her to realize that she's lived her life with a hood over her eyes.
RH: One of the things I liked about P.S. is the ambiguity of
this new Scott. On the one hand, it's impossible that this is her old
Scott, but on the other hand, here he is. We know there must be a
rational explanation for that, but the way you play it out, for the
longest time we're not sure, maybe it is him...
HS: The book started out as a short story, and it was suggested that I
should make it longer. And the obvious hook was "Who is he?", but that very
quickly stopped being interesting to me. It didn't matter who he was, it
mattered who he was to her, and who he allowed her to be. All the questions
about who he could be seemed reductive of the fact that he was somebody who
would take her from A to Z. I wanted the question of who he was to be there
because it's mysterious and fun and drives some of the story's tension, but I
didn't want to rely on that too much.
If you could go back in your life, knowing what you know now, could you do
things differently, or are you the same person, only more wrinkly? I think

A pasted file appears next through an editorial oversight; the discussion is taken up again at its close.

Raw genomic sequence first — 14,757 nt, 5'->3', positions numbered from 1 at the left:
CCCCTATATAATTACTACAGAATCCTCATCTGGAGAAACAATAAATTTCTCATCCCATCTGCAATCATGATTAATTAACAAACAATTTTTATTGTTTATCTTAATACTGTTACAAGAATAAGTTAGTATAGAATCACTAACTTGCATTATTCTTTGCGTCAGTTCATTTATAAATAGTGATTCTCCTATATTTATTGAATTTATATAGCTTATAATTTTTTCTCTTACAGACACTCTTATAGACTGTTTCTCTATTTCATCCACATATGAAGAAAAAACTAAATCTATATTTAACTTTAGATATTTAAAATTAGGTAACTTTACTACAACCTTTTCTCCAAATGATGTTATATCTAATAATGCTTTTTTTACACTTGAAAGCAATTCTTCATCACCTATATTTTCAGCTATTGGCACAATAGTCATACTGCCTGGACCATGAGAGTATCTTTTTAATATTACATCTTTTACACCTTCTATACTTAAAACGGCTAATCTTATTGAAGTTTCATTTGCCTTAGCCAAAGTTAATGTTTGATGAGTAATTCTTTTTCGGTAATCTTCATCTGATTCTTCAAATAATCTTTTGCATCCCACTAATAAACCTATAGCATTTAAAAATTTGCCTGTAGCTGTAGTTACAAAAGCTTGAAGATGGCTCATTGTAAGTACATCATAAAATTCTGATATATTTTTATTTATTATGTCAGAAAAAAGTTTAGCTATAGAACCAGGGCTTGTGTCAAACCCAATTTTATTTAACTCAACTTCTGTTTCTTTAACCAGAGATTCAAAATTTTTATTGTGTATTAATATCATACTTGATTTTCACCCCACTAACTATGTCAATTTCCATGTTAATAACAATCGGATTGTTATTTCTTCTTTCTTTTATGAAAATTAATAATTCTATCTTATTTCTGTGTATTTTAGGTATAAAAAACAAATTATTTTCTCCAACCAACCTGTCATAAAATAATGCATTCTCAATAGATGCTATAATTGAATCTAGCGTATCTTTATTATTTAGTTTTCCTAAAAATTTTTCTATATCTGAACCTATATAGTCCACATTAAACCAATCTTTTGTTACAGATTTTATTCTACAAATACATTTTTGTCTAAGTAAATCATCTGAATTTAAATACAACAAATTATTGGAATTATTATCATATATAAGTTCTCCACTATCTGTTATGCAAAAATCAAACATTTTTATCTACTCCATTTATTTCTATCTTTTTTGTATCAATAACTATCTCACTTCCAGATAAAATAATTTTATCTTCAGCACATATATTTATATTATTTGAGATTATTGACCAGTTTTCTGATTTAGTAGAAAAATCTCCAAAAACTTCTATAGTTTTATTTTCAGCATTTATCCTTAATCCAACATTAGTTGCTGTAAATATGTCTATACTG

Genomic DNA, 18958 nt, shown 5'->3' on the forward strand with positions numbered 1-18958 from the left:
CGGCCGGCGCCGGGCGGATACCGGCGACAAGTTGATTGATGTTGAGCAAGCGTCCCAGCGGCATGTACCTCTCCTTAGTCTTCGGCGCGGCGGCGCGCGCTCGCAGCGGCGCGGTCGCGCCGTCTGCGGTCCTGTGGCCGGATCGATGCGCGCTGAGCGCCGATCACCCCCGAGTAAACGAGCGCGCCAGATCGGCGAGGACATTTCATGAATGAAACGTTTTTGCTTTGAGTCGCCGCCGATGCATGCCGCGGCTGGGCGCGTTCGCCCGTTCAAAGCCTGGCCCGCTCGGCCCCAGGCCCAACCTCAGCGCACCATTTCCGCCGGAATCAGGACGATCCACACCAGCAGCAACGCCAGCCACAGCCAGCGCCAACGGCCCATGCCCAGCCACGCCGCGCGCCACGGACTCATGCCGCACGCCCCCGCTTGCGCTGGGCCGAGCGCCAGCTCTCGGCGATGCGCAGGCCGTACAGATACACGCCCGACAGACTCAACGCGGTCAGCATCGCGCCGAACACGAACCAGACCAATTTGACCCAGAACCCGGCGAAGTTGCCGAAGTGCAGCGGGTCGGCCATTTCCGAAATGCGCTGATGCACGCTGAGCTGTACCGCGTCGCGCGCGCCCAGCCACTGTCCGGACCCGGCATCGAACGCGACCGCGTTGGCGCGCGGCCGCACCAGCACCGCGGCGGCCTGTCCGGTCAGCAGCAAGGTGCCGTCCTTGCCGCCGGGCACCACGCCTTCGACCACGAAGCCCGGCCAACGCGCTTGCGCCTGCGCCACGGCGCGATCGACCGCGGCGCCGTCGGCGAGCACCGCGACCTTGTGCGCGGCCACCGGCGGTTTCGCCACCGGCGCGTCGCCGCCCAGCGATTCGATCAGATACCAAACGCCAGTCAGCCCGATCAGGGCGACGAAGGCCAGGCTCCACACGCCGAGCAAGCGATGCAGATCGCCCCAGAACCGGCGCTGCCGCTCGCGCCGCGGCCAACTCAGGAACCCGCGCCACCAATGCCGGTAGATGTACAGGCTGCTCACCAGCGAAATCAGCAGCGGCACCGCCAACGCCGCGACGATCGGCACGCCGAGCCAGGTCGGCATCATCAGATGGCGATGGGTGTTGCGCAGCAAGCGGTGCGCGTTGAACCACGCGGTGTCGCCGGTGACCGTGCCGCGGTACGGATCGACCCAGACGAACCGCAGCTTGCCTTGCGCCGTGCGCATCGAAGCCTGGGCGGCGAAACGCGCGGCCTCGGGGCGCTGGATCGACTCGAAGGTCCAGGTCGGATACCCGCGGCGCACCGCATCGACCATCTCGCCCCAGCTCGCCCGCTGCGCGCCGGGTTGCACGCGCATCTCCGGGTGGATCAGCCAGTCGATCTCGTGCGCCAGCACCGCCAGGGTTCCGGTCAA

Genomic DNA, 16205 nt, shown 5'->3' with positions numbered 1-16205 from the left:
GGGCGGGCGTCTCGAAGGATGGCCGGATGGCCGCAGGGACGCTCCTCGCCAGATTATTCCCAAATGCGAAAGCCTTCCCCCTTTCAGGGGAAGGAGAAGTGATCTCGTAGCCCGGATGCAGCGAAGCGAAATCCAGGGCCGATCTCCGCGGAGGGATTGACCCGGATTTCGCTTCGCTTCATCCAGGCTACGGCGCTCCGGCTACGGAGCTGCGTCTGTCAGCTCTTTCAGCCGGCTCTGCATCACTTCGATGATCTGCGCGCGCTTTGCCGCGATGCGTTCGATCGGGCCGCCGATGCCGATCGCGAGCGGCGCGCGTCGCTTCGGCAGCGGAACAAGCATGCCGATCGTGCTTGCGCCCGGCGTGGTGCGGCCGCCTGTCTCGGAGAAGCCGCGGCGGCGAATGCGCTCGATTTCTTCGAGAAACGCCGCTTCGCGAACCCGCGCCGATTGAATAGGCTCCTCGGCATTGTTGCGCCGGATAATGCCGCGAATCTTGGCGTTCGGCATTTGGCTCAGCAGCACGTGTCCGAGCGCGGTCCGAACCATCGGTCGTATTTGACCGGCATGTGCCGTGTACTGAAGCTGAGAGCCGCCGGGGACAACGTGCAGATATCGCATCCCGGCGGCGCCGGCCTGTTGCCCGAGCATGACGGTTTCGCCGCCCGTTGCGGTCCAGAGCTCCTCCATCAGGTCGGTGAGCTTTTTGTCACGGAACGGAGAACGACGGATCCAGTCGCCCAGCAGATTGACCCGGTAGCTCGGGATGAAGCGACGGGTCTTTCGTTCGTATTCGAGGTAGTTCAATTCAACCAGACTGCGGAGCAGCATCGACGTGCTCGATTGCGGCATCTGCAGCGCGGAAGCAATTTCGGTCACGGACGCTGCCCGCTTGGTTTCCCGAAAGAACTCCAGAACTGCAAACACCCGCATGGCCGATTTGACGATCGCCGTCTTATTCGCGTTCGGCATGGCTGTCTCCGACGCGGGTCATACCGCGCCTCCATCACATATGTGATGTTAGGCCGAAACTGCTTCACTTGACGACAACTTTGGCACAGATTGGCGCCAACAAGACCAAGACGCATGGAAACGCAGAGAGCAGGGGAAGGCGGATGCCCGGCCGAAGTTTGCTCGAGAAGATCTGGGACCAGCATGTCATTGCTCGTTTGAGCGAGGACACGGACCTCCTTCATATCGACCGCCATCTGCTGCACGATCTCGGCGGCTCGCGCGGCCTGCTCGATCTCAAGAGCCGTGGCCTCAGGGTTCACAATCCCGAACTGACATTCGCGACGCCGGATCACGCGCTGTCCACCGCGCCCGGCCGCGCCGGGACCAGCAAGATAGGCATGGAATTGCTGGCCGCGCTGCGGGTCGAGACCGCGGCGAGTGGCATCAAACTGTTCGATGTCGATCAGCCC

the answer is both. F. Scott showing up gives her a chance to take control, but
it also enables her to realize her own parameters. By the end of the book, she
gets a chance to have something that's real, as preposterous as that sounds.
RH: But the lines between reality and fantasy aren't just
blurred for her. When her best friend sees him, she believes in
him as well.
HS: Something happened to me...it started with The Revisionist,
maybe a little bit before. My fiction started being a little bit sideways to reality.
It's not really fantasy. It's our world, but it's tweaked. The Revisionist
isn't the real world, even though it looks that way. I guess one probably
shouldn't call one's own work "cartoony," but the colors in my books's world
are a little brighter, maybe, the shapes maybe more accentuated...
RH: This started out as a short story?
HS: I wrote it when my daughter was born. I was feeling tra--I was
feeling happy, of course, but also trapped in being a mother, not being young
anymore. I got this idea...I had done admissions at Columbia, and one day I got
an application from somebody I knew from an earlier part of my life. And I
thought, "If somebody from a really former life showed up, what would that be
like?" So I wrote the story, and it was published in GQ, and everybody
I had spent five or six years on The Revisionist, writing it a hundred
different times. I just couldn't make it work. Then I was having trouble selling